OKC Chapter of QU helps Packsaddle study

Since 1991, the Packsaddle Quail Research Project has become recognized as the nation's most comprehensive quail research program.

Conducted by the Oklahoma Department of Wildlife Conservation, the Packsaddle study has generated volumes of valuable information that has revolutionized the science of quail management. In doing so, it has also directed national recognition upon the efforts of the Wildlife Department, which is regarded as one of the nation's most progressive state wildlife management agencies.

Of course, projects like the Packsaddle study wouldn't be possible without the partnerships that are so crucial to the Department's operations, said Steve DeMaso, upland game biologist for the Wildlife Department. Through these partnerships, the Department receives manpower, equipment and funding from donations and gifts.

One such partner is the Oklahoma City Chapter of Quail Unlimited, which recently donated $5,000 for the Packsaddle study. Since 1991, DeMaso said, the Oklahoma City Chapter of QU has donated nearly $45,000 toward the Packsaddle Study. These donations have been used to purchase research vehicles, radio telemetry equipment, a computer and to fund the employment of a research technician.

The involvement of groups such as Quail Unlimited helps increase the public's stock in the upland game program, DeMaso explained, creating a much broader band of support than would be otherwise possible.

"This project wouldn't have been possible without the support of partners such as Quail Unlimited," DeMaso said. "The Oklahoma City Chapter of QU has been a strong supporter of the Packsaddle Research Project ever since it began in 1991, and members of the Oklahoma City Chapter can be proud to have contributed to the public's knowledge and awareness of Oklahoma's favorite game bird."

Quail Unlimited is a non-profit organization dedicated to the conservation of America's quail resources. For more information on Quail Unlimited and its activities, contact James Dietsch at (405) 478-7245.

Shoot for Conservation a boon for wildlife

Oklahoma's wildlife got a helping hand recently from a host of friends at the first Quail Unlimited-ODWC Celebrity Shoot for Conservation.

Sponsored by the Oklahoma State Council of Quail Unlimited, the event was held May 8 at Silverleaf Shotgun Sports near Guthrie. Nearly 50 shooters participated, including celebrities like television personality Tim Hartman, former Oklahoma Sooners quarterback Cale Gundy and Greg Duffy, director of the Oklahoma Department of Wildlife Conservation.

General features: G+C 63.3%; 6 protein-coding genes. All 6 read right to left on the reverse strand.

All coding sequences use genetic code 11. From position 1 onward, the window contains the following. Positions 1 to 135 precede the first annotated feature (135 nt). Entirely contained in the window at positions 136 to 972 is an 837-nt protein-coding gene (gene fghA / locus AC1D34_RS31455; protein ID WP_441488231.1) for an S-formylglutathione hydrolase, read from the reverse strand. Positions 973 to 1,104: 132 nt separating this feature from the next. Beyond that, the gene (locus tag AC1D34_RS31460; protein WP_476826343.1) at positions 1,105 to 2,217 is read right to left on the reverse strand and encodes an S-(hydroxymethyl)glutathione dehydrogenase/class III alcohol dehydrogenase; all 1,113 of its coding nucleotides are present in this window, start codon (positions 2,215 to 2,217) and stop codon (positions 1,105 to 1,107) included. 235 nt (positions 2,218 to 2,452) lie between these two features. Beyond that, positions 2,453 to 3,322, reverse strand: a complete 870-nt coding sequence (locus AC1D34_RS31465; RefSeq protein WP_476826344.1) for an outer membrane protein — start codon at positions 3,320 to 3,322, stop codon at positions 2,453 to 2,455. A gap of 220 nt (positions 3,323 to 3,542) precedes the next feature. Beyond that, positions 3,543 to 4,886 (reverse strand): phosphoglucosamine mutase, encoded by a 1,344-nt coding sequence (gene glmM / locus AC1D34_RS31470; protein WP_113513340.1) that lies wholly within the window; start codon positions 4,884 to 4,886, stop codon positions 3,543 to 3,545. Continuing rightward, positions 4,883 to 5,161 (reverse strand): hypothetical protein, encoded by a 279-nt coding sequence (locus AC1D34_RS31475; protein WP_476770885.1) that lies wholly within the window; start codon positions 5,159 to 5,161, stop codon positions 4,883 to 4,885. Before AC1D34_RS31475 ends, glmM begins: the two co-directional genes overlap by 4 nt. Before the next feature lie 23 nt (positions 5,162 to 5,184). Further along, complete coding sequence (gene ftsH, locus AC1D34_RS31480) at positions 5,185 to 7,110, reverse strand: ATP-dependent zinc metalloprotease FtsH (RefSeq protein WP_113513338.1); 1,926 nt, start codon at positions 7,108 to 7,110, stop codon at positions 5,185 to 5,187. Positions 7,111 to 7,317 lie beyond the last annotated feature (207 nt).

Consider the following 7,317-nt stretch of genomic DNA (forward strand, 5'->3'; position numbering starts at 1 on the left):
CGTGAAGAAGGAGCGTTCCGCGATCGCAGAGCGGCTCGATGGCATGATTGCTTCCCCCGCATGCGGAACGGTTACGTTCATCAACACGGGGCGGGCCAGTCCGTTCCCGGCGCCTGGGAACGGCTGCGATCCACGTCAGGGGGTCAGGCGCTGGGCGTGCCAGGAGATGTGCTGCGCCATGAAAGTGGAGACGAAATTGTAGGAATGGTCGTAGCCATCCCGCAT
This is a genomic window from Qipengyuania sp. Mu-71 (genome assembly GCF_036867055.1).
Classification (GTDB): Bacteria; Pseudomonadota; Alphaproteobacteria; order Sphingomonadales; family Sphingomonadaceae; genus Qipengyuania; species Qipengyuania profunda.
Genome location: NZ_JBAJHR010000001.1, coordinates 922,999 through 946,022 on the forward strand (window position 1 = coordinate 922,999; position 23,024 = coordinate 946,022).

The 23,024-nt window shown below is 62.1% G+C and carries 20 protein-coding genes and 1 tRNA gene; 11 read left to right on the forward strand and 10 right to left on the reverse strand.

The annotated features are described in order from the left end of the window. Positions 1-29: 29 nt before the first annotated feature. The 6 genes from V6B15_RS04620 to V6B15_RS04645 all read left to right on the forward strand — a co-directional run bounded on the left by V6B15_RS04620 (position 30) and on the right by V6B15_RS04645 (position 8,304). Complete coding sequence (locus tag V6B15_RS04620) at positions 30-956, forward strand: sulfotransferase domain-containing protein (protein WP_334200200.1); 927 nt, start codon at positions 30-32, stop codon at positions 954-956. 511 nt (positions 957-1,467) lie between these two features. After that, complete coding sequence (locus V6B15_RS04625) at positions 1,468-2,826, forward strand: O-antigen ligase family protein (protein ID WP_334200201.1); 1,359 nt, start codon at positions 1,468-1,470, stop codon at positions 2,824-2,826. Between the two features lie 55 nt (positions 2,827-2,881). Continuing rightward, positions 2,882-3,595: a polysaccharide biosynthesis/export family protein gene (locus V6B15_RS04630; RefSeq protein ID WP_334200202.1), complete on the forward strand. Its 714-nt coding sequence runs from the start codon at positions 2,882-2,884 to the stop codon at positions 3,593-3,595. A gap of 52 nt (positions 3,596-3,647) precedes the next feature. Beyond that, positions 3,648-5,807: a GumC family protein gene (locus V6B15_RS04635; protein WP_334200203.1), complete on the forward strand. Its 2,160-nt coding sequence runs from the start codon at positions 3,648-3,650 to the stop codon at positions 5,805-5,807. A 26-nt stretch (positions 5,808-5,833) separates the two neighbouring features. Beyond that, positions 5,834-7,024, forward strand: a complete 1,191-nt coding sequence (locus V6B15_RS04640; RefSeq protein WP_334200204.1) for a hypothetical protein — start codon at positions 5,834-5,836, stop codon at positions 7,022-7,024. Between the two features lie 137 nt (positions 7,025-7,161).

"Everybody had a wonderful time, and the facilities were just outstanding," said Alan Peoples, assistant chief of the Department's Wildlife Division. "The important thing is that it raised awareness of the Department's efforts in managing our state's wildlife resources. It set a great foundation for future events, and we're looking forward to having it again next year."

Winners included Director Duffy in the Class AA Celebrity, while Terry Cheek and Gary Stambaugh shared honors for the Class A division. Ray Gundy won Class B, and Rick Brown won Class C.

After the shoot, participants enjoyed barbecue from Bob's Barbecue of Ada. A silent auction was also held, and participants also won valuable door prizes.

Commission briefed on Senate Bill 199

At its regular May meeting, the Oklahoma Wildlife Conservation Commission received an update on the status of Senate Bill 199 from Director Greg Duffy.

After being debated in the Oklahoma Senate and House of Representatives, Senate Bill 199 is currently under consideration in the General Conference Committee on Appropriations, Duffy explained. It enjoys broad support in the House of Representatives, he added, but it's future is still uncertain. Still, there's still plenty of room for optimism.

"Senate Bill 199 has changed complexion several times, but it is still very much alive," Duffy said. "We believe a well-funded Wildlife Department would encourage more people to use our state's natural resources, and that would stimulate an increase in overall tax revenues. Therefore, we believe it is in the state's best interest to support a stronger Wildlife Department."

In other business, the Commission voted to adopt June 5-6 as Free Fishing Days in Oklahoma. During this time, anybody may fish in Oklahoma without having to purchase a fishing license. The purpose of the event is to celebrate the importance of fishing in Oklahoma and to encourage experienced anglers to introduce youngsters or newcomers to the sport.

Also, the Department accepted a $5,000 donation from the Oklahoma City Chapter of Quail Unlimited to be used for the Packsaddle Quail Research Project. The Oklahoma City Chapter of QU has made this donation annually for several years, said Richard Hatcher, chief of the Department's Wildlife Division, and it has been instrumental in funding portions of the nationally acclaimed Packsaddle study.